20141022_105158

Facts vs. Assumptions

Aims: To distinguish facts from assumptions and build awareness that what people identify as fact is often rumour or opinion.

While we were preparing for this technique we were mindful of how to distinguish facts from assumptions and we found it difficult to pick a topic to use for demonstration purposes. We decided to ask what participant’s assumptions were about Participation Cymru and then we were able to ‘myth-bust’ them, which was a lot of fun! Some participants assumed that we were a large team, when we are a team of just four.

We then asked attendees to volunteer to be the ‘fact keeper’ for their own organisations and we repeated the exercise with organisations from people in the room. This was a fascinating way of networking and learning about each other’s organisations and it prompted a lot of discussion at our network events.

If the topic you’re discussing is controversial then it should be used carefully as facts are not always straightforward – lots of people will see their opinions as facts. This tool could also be used in partnership working between organisations; we use it in our Effective Partnership Working accredited training course.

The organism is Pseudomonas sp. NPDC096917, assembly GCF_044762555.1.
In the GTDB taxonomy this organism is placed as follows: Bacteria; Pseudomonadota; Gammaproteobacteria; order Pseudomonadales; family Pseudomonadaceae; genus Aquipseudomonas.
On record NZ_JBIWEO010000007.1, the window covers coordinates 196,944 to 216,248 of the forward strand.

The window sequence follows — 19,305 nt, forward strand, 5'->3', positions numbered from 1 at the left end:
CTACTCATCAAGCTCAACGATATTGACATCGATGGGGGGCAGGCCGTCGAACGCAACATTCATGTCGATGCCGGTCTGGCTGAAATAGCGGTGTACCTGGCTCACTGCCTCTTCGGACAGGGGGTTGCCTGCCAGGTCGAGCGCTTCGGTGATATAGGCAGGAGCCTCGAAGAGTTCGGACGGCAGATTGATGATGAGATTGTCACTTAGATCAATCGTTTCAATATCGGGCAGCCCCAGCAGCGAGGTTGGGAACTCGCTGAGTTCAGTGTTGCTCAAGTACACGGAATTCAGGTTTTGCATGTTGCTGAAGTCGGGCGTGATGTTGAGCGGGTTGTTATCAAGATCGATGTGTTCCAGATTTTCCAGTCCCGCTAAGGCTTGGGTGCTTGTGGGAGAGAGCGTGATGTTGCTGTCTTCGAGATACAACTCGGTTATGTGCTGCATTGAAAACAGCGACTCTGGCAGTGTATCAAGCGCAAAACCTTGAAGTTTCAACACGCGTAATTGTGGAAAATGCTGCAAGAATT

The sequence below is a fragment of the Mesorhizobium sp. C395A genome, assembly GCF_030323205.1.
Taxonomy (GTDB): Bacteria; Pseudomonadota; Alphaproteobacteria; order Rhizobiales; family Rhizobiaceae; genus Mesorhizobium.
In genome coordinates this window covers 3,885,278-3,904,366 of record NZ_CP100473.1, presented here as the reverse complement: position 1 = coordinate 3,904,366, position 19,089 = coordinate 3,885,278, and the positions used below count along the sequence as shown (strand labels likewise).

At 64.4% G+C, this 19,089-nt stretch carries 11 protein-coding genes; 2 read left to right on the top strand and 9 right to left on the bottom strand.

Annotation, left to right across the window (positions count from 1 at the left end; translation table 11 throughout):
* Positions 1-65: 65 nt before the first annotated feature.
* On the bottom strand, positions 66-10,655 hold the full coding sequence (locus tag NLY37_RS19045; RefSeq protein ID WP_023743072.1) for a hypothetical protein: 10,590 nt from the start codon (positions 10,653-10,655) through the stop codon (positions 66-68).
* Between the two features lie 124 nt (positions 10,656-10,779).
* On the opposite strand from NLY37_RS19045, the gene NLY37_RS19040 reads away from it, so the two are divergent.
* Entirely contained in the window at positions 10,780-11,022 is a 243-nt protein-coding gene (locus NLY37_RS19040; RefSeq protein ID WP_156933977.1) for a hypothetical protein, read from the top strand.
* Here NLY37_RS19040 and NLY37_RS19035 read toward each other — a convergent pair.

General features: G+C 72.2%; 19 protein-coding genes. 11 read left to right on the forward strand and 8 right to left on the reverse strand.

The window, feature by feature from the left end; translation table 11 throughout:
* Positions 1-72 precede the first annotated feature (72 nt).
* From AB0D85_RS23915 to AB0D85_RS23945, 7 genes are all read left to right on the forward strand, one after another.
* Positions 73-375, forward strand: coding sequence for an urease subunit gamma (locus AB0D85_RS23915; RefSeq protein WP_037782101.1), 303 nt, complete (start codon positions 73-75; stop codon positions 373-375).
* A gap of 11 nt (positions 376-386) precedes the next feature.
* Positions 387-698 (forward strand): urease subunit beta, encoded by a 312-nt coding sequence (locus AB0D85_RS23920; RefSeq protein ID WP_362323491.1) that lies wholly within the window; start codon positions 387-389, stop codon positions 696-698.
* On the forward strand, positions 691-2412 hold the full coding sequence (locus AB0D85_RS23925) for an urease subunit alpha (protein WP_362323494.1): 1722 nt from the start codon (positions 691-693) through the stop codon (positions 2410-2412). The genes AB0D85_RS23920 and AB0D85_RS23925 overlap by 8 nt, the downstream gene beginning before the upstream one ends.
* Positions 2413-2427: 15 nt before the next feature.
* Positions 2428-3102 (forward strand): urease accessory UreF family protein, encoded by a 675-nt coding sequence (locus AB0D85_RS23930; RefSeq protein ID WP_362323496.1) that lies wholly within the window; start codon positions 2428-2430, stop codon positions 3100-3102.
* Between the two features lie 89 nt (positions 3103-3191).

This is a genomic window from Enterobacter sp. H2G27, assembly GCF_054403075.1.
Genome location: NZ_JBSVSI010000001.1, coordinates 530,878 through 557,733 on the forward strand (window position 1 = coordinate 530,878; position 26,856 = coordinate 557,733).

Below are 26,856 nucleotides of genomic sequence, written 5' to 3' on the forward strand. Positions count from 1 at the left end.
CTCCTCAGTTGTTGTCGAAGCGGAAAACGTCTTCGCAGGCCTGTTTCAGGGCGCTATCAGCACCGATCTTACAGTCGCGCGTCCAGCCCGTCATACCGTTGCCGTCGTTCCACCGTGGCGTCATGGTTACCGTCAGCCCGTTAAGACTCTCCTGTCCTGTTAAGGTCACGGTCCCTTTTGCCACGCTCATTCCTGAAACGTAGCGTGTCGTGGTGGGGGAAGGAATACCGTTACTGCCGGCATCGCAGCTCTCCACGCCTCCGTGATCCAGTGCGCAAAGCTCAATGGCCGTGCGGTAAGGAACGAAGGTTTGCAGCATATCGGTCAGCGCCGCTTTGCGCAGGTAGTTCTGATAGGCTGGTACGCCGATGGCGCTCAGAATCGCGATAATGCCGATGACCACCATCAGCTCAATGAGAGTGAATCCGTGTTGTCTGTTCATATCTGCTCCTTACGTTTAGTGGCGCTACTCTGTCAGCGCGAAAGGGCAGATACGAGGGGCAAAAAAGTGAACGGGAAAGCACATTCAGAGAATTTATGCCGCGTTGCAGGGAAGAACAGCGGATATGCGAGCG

Attendees at the 3 events also shared their own favourite techniques, we always welcome contributions to our participation networks – if you ever have an idea/topic or would like to be involved in planning or delivery our networks then please get in touch.

To evaluate these network events we asked attendees to rate each technique on its usefulness using stickers on a 1-10 scale (combined results from all 3 events):

20141022_11031020141022_105948 20141022_110137

The next round of network events are in February 2015 and they are free to attend. More information will be available soon but you can book early to guarantee your place! Thank you for your continued support of these participation networks.

 – Sarah

May Regional Participation Networks: Co-production